If you see anything broken or worn on your saw, be sure to have it checked by a reputable shop before operating. Having a chainsaw break while working is dangerous, so proper inspection and maintenance is paramount.
Once you don your safety gear and give your saw the once-over, you’re ready to start it.
I may be guilty of such things, but do not “drop-start” a chainsaw. Bad things can happen. Always start a chainsaw on the ground or while it’s sitting on a solid surface. Many modern saws have cylinder head pressure relief buttons; push it to release the pressure in the engine so it’s easier to turn over.
Start the saw at least 10 feet away from flammables such as a fuel can. Spark arresting mufflers are standard fare on chainsaws, but there is always a chance of spark.
Be prepared for the bar to start spinning immediately when starting a saw. Keep the bar in a safe direction and be mindful of it.
Many chainsaws need to be started in a specific manner. Check your user manual for saw-specific procedures, however it is common to start your saw in wide-open-throttle. When doing this, be prepared for the chain to move and the engine to torque the saw around.
Once your saw is running, let it warm up. Chainsaws typically don’t run well until they are warmed up, so give them a minute to get up to operating temperature. If it will idle, let it. There is no need to warm up your saw in wide-open-throttle condition.
When cutting, keep the elbow of the arm that is holding the top bar of the saw straight. In the event of a kickback, keeping your arm straight helps control the saw. If you fail to keep your elbow straight, you run the risk of having the saw kick straight back, which usually means you’re in it’s path.
Pay attention to your footing. Standing on uneven or slippery ground can end badly, so can operating a saw when you’re in an unbalanced or unstable position.
Watch what you’re working on. Is the limb you’re cutting under tension? Where will it go when you cut it? Will that log roll when you free it from that limb? Will your saw be pinched as you cut the log? Constantly be on the lookout for what the tree is doing and be prepared, because anything could happen.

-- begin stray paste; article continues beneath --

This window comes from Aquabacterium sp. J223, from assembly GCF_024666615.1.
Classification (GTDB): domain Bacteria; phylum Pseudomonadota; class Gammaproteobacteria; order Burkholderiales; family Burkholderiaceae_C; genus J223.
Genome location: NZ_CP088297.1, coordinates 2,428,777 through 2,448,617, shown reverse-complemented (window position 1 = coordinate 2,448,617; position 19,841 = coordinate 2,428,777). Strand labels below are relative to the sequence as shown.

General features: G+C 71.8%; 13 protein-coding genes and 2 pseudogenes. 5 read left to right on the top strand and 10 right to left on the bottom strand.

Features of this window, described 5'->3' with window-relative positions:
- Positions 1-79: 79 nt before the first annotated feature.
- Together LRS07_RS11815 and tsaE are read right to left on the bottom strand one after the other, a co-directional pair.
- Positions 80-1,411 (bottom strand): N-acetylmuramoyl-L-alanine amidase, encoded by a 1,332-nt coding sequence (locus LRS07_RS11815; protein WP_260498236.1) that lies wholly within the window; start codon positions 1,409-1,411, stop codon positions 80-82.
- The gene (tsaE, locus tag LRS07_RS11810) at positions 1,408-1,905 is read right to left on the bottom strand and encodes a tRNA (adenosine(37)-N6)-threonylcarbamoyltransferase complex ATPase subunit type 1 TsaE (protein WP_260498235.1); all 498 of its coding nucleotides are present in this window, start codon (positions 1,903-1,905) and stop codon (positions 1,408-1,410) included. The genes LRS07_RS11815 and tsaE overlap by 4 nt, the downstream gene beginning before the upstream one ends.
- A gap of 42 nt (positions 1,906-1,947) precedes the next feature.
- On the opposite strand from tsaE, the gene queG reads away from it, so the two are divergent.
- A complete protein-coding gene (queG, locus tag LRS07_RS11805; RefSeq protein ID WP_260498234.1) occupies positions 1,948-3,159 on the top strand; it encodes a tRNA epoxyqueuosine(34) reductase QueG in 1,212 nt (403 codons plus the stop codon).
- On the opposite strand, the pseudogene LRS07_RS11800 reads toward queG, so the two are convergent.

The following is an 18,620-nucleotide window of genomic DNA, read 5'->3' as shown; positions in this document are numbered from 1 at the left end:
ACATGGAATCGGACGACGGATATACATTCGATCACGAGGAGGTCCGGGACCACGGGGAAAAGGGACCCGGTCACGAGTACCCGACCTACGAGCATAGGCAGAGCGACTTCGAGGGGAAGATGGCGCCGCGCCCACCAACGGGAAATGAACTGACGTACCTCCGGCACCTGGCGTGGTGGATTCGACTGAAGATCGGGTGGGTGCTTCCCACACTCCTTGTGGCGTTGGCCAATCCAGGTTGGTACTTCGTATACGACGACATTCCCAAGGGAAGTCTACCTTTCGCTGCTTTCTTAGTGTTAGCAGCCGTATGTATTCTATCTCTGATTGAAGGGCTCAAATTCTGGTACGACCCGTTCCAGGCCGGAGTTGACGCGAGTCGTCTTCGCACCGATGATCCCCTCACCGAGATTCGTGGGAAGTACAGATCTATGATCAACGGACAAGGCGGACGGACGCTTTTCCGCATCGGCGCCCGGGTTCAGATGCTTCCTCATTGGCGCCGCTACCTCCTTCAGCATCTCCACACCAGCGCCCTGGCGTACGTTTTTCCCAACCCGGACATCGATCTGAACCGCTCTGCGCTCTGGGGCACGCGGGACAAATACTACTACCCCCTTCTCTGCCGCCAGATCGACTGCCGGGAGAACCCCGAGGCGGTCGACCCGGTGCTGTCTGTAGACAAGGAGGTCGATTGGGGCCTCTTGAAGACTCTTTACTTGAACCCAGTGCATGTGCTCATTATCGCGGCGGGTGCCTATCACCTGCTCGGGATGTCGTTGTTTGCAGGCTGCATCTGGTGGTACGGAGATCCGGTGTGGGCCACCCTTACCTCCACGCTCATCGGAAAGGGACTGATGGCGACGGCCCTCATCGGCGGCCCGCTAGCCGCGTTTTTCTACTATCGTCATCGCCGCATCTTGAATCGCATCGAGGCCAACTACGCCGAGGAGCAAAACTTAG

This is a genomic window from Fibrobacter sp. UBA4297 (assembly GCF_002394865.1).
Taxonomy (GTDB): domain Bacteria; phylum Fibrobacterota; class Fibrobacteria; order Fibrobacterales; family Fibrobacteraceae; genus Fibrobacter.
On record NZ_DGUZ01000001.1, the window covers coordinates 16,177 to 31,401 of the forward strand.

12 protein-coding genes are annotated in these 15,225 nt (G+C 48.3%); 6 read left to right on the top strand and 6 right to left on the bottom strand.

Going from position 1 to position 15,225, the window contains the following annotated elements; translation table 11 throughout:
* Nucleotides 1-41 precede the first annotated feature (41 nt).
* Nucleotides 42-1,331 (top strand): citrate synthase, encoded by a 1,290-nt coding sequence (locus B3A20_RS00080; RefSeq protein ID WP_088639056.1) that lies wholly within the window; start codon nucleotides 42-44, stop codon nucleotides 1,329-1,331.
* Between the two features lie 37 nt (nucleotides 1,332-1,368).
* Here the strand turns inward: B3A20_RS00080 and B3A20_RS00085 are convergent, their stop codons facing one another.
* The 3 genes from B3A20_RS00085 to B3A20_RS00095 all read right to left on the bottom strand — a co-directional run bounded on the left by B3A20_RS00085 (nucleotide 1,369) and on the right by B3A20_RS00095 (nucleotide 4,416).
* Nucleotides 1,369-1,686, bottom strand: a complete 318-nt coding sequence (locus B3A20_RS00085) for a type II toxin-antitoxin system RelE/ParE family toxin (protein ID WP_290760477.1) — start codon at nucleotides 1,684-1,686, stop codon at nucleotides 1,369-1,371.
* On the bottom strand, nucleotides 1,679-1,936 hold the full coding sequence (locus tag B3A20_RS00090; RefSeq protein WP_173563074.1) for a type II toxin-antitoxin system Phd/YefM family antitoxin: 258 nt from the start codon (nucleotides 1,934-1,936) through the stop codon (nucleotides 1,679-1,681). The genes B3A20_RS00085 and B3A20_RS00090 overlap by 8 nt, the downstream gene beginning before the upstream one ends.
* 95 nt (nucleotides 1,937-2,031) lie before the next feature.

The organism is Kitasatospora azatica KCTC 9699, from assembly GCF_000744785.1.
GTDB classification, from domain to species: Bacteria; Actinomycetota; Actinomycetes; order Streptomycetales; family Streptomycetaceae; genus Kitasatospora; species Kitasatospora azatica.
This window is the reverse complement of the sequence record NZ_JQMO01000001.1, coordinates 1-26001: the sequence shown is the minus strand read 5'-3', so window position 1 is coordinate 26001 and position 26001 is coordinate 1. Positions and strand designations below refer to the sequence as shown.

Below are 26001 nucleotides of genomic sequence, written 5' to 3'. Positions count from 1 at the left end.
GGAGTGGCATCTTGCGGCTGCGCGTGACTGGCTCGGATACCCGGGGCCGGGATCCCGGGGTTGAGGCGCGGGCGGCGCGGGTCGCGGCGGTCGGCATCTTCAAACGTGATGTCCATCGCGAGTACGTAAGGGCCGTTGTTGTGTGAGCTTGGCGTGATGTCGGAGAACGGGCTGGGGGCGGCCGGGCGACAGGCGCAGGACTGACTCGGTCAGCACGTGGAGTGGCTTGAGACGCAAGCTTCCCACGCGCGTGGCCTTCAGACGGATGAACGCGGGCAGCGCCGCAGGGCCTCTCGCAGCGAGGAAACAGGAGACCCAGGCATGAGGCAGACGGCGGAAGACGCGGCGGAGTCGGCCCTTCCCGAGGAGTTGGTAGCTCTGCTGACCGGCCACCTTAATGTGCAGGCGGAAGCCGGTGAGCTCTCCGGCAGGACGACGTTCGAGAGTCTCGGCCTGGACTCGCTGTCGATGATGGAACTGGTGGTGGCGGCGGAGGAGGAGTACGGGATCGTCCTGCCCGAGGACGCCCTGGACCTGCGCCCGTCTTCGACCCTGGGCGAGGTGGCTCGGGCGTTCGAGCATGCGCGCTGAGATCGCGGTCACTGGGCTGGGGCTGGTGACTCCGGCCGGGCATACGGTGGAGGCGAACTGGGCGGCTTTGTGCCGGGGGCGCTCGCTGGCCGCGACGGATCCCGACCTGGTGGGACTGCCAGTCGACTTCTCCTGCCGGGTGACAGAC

Never cut with the tip of the saw. Your saw could kick, pull away or push back if you try. Avoid a trip to the hospital and be sure to cut with the main section of the bar.
Don’t cut brush with a saw. I’m guilty of this, but it’s unwise to slice and dice little twiggy growth with a saw since you’re likely to get it snagged. If you do get it snagged, your saw will probably go for a ride, or bind up, which would be preferable given the options.
Do you have help, someone to watch you, or at least someone who knows you are out there working with a saw? If something goes wrong, you may be incapacitated, so having a second person there is wise. At an absolute minimum, I will make sure my phone is in my pocket and charged in case I need to make an emergency call.
Did you manage to get someone to lend a hand? Great! Don’t run two saws at the same time. Having a second saw in action means double the chances of accidents, since operators get tunnel vision and can forget the other person is there. The chances of someone felling a tree onto someone who isn’t paying attention is a real risk. Additionally, if you are both cutting the same felled tree, one cut can make the tree move unexpectedly as the other operator is working.
Ladders and trees do not mix, period. If you need a ladder; call a professional tree climber, someone with a bucket truck, or use a rope saw. If you fall from the tree you’re cutting, all the chainsaw safety gear in the world won’t likely help you.
If you plan on cutting lots of trees, or clearing an area on your property, consider these extra helpers.